Economic matters appear to top the list of concerns for today’s Asia Pacific consumers.
According to GfK, two in every five surveyed are worried about recession and unemployment as well as inflation and high prices, and at the same time, one in three said they are concerned about having enough money to live right and pay their bills.
While consumers in Singapore (65 per cent), Thailand (55 per cent), China (51 per cent) and Indonesia (39 per cent) expressed their greatest anxiety towards inflation, those in Taiwan (57 per cent), Korea (51 per cent) and Japan are mostly worried about recession and unemployment.
Meanwhile, the topmost concern of half of the Australian respondents revolved around their personal finances. Crime and lawlessness also rank among the top four worries in the region, particularly in Malaysia (67 per cent), Vietnam (55 per cent) and India (51 per cent).
“Economic conditions have in most cases stabilised, but there is a significant level of uneasiness around various areas,” said Jodie Roberts, regional director for GfK consumer trends.
“There are other areas which also registered significant levels of concern but only in specific countries, such as drug abuse in Thailand (55 per cent) and Indonesia (37 per cent), cost of healthcare in Singapore (42 per cent) and educational quality in China (33 per cent) and Indonesia (32 per cent).”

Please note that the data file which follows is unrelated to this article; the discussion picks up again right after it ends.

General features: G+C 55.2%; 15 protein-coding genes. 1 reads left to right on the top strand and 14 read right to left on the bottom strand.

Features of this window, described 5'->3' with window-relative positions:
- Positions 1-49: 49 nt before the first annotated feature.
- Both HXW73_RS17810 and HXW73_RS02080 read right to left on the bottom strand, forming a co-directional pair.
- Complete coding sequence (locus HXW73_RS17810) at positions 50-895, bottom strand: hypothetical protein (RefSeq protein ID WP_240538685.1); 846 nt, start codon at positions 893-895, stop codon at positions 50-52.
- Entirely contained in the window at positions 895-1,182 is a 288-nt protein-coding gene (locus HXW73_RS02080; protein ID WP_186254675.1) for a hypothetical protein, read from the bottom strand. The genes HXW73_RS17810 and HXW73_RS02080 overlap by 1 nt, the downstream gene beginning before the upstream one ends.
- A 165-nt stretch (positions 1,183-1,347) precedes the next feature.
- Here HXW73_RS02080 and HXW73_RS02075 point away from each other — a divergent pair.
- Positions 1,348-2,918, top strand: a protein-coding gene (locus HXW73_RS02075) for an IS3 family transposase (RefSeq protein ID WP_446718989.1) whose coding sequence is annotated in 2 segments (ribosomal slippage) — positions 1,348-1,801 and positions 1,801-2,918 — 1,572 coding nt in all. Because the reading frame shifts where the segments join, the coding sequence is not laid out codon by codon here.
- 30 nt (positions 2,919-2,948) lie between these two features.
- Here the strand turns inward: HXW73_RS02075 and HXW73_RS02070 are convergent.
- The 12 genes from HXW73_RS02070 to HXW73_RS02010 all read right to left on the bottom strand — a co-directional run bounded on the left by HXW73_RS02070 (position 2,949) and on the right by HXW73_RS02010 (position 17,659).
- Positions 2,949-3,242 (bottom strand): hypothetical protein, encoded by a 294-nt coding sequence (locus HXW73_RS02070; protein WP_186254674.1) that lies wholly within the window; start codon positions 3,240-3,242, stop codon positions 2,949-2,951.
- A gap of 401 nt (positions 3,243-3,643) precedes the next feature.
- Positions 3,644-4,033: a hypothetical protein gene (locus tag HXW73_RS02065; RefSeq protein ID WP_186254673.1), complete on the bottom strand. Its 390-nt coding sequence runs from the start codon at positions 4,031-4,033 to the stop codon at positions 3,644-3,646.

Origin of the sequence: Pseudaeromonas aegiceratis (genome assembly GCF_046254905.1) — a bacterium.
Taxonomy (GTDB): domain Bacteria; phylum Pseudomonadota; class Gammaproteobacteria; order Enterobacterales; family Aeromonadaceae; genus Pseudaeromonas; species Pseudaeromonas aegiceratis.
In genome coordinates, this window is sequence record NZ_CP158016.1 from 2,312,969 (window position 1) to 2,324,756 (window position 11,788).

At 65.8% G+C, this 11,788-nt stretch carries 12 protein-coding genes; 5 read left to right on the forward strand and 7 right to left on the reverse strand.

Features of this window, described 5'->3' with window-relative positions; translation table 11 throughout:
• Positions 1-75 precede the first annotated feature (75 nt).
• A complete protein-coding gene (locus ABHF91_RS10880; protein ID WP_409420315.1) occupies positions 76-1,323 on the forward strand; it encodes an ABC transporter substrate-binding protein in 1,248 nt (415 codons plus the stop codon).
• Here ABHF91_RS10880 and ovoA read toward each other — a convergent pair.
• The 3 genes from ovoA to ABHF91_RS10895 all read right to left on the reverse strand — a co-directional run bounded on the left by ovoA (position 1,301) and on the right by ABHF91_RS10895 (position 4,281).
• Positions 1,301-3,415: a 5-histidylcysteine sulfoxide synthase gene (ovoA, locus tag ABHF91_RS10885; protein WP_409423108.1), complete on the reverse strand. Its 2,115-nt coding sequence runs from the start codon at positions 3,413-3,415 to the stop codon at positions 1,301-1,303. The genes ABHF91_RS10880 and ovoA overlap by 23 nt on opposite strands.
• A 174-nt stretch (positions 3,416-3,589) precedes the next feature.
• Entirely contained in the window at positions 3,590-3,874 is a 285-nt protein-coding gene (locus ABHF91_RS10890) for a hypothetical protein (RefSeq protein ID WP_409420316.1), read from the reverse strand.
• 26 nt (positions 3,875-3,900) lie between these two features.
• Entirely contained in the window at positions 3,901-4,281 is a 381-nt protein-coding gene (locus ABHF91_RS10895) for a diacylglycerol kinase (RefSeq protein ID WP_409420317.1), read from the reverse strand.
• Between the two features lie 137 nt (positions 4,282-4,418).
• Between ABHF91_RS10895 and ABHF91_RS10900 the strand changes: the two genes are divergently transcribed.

Consumers have been treading carefully when it comes to their regular expenses as seen in their conscious reduction in spending on various aspects of their life, says GfK.
In their effort to cut cost, the first that most often will be struck off from their list of regular activities is dining out at restaurants, something which over a third (34 per cent) of respondents said they have done in the past 12 months. Nearly a quarter (23 per cent) also stated buying less clothing.
Along the similar theme of saving money, GfK also uncovered the prudence exercised by consumers of different countries on where to spend their cash. Given a list of money saving strategies which included using coupons, using less or going without an item, shopping at discount stores, purchasing energy-saving products, buying in bulk to get greater discounts, switching to cheaper brands etc, findings revealed that the Australians, Koreans, and Taiwanese are the most careful spenders in the region as they consciously implement saving strategies.
For instance, Aussies are more inclined to shop more carefully for daily necessities (63 per cent) and postpone purchases until the product was on sale/special offer (63 per cent); and Koreans (73 per cent) along with the Taiwanese (67 per cent) use coupons.
“In markets like Australia where there has been some economic uncertainty – and particularly where cost of living is so high, consumers have become a lot more cautious about how they spend their money,” said Roberts.
“An important point for companies to note is that these behaviours remain even as the economic environment improves, and thus companies which are able to deliver on value – which is not necessarily about lowest price – will benefit from this consumer trend,” Roberts concluded.